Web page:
(Updated) Broadband in India — lessons from the mobile story

An NDTV report (read here) argues that India “still continues to live in the kbps era and a more proactive approach is needed to make this dream come true”. The report ends up simplifying the issue by assuming that broadband growth = fixed line growth. The media expects and pushes for “more”. While I don’t question the motive behind such articles (after all they do point to infrastructure shortages), it misses the point nevertheless. For example, if the article refers to broadband over cable and telephone lines, yes, one agrees that enough has not been done. Broadband and PC Pricing, availability and quality of physical infrastructure are issues that need to be addressed. But the article’s assumption is that growth will be driven by fixed-line infrastructure.

There are many examples past and current about the sudden explosion of access to communications — for example mobile telephony and satellite TV. What went (and continues to go) in their favour was infrastructure and pricing of both devices as well as services. If you look at the fact that the mobile market grew by 68 per cent last year, the success is not rocket science. Consider the recent moves by Nokia and Reliance to target rural users with phones as less as Rs 777 ($19). Nokia expects half its sales to come from the Asia-Pacific region by 2010 (read it here).

What is holding back broadband growth is the insistence that communications requirements will be driven by the PC. Though in the short and medium term, small and medium businesses will drive broadband and PC growth in India (read here). According to Express Computer, “the scenario with regard to the IT investment at small business houses has changed. These small entrepreneurs like their big counterparts are looking IT as an integral part of their business.” However, the broadband future will belong to wireless. The requirement of roaming communications will drive broadband growth and as datacentres moves to India, free internet access will become a reality. Players such as DoCoMo testify to this huge opportunity (read here).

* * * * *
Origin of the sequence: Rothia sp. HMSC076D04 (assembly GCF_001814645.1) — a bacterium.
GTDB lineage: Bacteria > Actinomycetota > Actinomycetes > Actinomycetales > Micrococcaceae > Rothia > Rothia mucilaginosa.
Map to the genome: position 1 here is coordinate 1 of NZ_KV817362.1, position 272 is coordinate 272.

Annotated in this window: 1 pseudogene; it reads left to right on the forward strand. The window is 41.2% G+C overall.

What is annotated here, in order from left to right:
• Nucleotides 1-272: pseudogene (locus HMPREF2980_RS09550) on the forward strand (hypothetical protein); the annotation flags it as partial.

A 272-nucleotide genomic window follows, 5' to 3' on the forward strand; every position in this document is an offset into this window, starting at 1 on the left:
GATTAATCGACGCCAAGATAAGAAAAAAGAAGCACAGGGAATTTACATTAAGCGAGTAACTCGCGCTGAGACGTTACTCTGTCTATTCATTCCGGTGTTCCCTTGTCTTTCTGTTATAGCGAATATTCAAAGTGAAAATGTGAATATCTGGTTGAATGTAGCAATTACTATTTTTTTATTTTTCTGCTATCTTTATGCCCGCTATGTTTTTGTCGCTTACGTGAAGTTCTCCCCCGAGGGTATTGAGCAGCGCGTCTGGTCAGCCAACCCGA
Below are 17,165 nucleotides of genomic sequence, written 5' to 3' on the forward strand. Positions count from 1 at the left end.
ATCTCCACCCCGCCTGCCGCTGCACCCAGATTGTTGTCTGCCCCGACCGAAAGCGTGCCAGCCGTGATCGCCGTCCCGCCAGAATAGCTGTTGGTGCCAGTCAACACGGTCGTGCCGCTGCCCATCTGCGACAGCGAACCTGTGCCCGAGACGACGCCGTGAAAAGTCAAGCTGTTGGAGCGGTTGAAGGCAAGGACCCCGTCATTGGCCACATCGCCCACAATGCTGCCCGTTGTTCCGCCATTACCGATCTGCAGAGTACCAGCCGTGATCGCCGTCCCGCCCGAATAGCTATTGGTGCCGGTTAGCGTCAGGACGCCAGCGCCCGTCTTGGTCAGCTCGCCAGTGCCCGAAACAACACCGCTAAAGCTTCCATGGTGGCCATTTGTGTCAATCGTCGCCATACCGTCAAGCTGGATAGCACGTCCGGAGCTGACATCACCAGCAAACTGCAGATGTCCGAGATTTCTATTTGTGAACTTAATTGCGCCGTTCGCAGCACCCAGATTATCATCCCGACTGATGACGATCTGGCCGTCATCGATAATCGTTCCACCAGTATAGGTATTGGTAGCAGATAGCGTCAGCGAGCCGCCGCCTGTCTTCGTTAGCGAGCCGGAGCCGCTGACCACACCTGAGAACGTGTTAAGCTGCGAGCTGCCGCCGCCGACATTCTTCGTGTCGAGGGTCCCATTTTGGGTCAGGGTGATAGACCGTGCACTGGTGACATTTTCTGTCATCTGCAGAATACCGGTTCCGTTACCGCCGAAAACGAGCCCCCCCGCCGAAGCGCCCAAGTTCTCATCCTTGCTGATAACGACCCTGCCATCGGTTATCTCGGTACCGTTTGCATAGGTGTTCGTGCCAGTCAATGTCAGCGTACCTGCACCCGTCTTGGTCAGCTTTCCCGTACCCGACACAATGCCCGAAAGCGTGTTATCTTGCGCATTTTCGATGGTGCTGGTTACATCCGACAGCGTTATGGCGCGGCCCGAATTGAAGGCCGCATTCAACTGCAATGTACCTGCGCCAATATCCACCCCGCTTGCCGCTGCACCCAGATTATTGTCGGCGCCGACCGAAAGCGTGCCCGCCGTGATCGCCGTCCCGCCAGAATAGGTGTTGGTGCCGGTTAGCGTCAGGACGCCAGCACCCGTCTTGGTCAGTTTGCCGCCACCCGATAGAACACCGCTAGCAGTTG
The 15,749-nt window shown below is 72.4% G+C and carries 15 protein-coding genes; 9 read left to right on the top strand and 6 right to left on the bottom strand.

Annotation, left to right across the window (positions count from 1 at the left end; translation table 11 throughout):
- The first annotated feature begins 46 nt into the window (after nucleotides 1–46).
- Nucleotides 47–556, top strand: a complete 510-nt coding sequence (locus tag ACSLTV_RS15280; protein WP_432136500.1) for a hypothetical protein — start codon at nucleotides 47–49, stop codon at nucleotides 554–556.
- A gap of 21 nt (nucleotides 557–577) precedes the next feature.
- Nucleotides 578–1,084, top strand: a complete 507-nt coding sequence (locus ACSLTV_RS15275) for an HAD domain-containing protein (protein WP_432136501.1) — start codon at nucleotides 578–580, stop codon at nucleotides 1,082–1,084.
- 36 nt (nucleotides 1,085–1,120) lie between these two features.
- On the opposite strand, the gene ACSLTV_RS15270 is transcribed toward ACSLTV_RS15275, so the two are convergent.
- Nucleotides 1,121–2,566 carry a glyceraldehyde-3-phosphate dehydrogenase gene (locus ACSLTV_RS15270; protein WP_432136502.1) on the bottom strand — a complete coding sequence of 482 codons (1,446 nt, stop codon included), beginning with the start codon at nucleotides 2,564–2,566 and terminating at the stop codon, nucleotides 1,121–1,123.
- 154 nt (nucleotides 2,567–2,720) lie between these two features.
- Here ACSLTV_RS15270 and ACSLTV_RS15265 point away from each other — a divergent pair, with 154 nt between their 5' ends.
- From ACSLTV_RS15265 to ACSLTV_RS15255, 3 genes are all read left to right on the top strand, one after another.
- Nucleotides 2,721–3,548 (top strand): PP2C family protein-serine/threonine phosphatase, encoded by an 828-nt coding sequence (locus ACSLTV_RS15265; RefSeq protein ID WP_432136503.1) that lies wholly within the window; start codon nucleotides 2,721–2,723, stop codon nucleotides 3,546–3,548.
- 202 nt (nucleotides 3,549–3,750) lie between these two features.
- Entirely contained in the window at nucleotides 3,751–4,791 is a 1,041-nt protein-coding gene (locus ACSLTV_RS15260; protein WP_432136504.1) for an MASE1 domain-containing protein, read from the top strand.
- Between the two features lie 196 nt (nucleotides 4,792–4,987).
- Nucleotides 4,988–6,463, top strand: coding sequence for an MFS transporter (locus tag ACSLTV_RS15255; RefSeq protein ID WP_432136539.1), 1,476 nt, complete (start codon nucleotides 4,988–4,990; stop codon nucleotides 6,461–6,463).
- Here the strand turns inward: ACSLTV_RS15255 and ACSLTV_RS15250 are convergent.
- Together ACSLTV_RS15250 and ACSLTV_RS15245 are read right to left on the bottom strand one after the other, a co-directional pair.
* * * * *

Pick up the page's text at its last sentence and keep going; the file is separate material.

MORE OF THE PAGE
Media commentators need to shed the tendency to look to west for all comparisons and future projections as the needs of India are unique and will lead to a different growth trajectory.

Update (15 May): Financial Express reports that internet surfing is picking up in the tier-II cities (Net surfing hits small towns big time). According to the report smaller cities and towns have recorded a phenomenal increase of 142% year-on-year growth this year and currently account for a sizeable 25% of the total 40 million Internet users. According to the report:

A Mumbai-based analyst says, “One of the reasons of the increasing Internet awareness would be on the application front. Several one-time applications like examination results and ticketing, which are non-communication oriented, encourage the less affluent to be on the Internet.”

According to industry analysts, “More penetration of Internet connection is seen in small cities because of the increasing awareness on technology and this is a segment which is clearly dominated by the youth.”

Net Worth

• 10 m Users log in from up country
• 142% Growth in smaller cities
• Usage Exam results and ticketing
• Players Bharti TeleVentures, Reliance Telecom, Sify, BSNL and VSNL
The growth in Internet adoption can be attributed to faster and cheaper access options, driven by broadband technology.

Indian households are adopting broadband services, which are cheap and widely available.

Though dial-up connections continue to dominate the market due to sheer historical build-ups in 2008-09 and that by 2009-10, broadband will lead with 75% share of the market, according to the report.

Telecom companies pushing into the smaller towns and cable operators offering last mile solutions have driven this growth for broadband.

Five Indian operators, Bharti TeleVentures, Reliance Telecom, Sify, the state-owned BSNL and Tata Group-owned VSNL have acquired broadband wireless licenses in 3.3 GHz range and are in various stages of trials. The industry also expects global telecom companies to join the fray.

Important stories in the media:

Internet service providers pin hope on DoT (Times of India, May 15, 2007)

Telecom poster boy’s hits & misses (Economic Times, May 15, 2007)

Maran’s sudden, forced exit leaves telecom reforms hanging (Live Mint, May 15, 2007)

Trai norms to make Net surfing dearer (Business Standard, May 11, 2007)

BSNL broadband users in twincities to get IPTV service soon (Deccan Herald, May 12, 2007)

Ready for ‘screen’ shopping? (Financial Express, May 13)

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